We will run two examples.  First, we will demonstrate with a simple data set that is somewhat similar to ARCA data.  Then, we will show a more complex data set that is somewhat similar to CME data. Because actual market data is copyrighted, we cannot provide actual ARCA or CME data. So we will simulate it. The diagram illustrates the example's topology:

Simple Message


First, we define the format of our simple FAST messages with a FAST template definition.  In the real world, such a template is usually defined by the exchange and made available to the exchange's clients.  The template defines how data is compressed across FAST, and its definition depends on domain knowledge of the data being exchanged.  The FAST protocol gains its efficiency by this out-of-band exchange of the compression template.

In this template file, we will define a total of four messages -- "Quote", "New", "Change", and "Remove". Plus, for our own example, we will define a "Done" message to indicate to the QuickFAST consumer when the message stream has stopped. We will send the FAST messages from a multicasting process to simulate the topology that a trading application would likely encounter -- the "Done" message tells the multicast receiver when then message stream has completed. The "Quote" template follows:

  1. <?xml version="1.0"?>
  2. <templates xmlns="">
  4. <template name="Quote" id="1" xmlns="">
  5. <uInt16 name="MessageType" id="100">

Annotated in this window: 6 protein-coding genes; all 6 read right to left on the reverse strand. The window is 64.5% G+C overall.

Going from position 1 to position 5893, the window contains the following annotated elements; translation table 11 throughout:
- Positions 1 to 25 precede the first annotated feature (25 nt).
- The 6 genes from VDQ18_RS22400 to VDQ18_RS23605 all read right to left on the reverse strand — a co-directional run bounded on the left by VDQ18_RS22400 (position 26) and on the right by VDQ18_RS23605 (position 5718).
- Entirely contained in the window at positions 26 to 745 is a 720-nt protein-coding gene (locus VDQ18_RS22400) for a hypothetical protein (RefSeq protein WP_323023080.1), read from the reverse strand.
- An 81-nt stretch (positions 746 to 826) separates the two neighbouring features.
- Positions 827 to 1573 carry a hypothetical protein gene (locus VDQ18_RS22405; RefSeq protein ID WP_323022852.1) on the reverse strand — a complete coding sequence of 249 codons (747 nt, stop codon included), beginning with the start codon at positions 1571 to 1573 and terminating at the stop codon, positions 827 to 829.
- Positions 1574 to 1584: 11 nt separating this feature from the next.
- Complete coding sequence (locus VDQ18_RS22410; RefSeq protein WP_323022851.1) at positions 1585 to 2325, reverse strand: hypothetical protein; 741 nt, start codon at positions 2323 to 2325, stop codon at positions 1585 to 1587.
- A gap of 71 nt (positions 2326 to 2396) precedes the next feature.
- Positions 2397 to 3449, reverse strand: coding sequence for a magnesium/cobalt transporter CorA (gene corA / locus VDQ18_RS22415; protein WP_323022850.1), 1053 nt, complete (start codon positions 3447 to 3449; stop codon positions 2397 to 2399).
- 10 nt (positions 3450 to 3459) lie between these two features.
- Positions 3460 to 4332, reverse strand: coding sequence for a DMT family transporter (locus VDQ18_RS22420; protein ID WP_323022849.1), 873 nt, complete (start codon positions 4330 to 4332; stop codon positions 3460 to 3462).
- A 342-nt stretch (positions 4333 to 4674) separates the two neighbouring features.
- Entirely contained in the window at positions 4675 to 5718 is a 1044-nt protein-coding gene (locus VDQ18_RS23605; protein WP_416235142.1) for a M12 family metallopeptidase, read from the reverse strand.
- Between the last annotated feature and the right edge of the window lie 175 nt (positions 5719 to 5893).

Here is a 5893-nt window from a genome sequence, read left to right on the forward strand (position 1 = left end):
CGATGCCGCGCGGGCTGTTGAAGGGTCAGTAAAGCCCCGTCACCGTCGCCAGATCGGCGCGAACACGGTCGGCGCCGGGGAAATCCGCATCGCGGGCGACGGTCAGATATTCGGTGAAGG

6. <constant value="11"></constant>
  7. </uInt16>
  8. <uInt32 name="SequenceNumber" id="200">
  9. <increment></increment>
  10. </uInt32>
  11. <uInt32 name="Timestamp" id="300">
  12. <copy></copy>
  13. </uInt32>
  14. <uInt32 name="OrderId" id="400">
  15. <copy></copy>
  16. </uInt32>
  17. <uInt32 name="Volume" id="500">
  18. <copy></copy>
  19. </uInt32>
  20. <uInt32 name="Price" id="600">
  21. <copy></copy>
  22. </uInt32>
  23. <uInt8 name="ExchangeId" id="700">
  24. <copy></copy>
  25. </uInt8>
  26. <uInt16 name="SecurityId" id="800">
  27. <copy></copy>
  28. </uInt16>
  29. <uInt8 name="SecurityType" id="900">
  30. <copy></copy>
  31. </uInt8>
  32. <uInt8 name="SessionId" id="1000">
  33. <copy></copy>
  34. </uInt8>
  35. </template>

You can see that the template has an identifier, and ten field instructions.  The first field instruction is for a MessageType field, which is an unsigned 16-bit integer with a field operator that indicates that the field has a constant value of 11. Since it has a constant value, the MessageType field is never actually sent across the wire because its value can be determined by the knowing template's identifier.  This is one of the ways in which FAST uses out-of-band knowledge of the data to minimize the amount of data sent over the wire.

The second field instruction is an unsigned 32-bit integer for the field named SequenceNumberSequenceNumber has an "increment" field operator, which is another way of conserving bandwidth.  When several Quote messages are encoded in the same UDP packet, the SequenceNumber value is only provided for the first message in the packet. On the receiving side, QuickFAST deduces the SequenceNumber for subsequent messages by incrementing its last known SequenceNumber.

The third field instruction is an unsigned 32-bit integer for the field named TimestampTimestamp has a "copy" field operator, which means that if the Timestamp field is not in a message, the value from the previously processed message should be copied.  Thus, if several consecutive messages have the same Timestamp value, the Timestamp value is only sent across the wire once.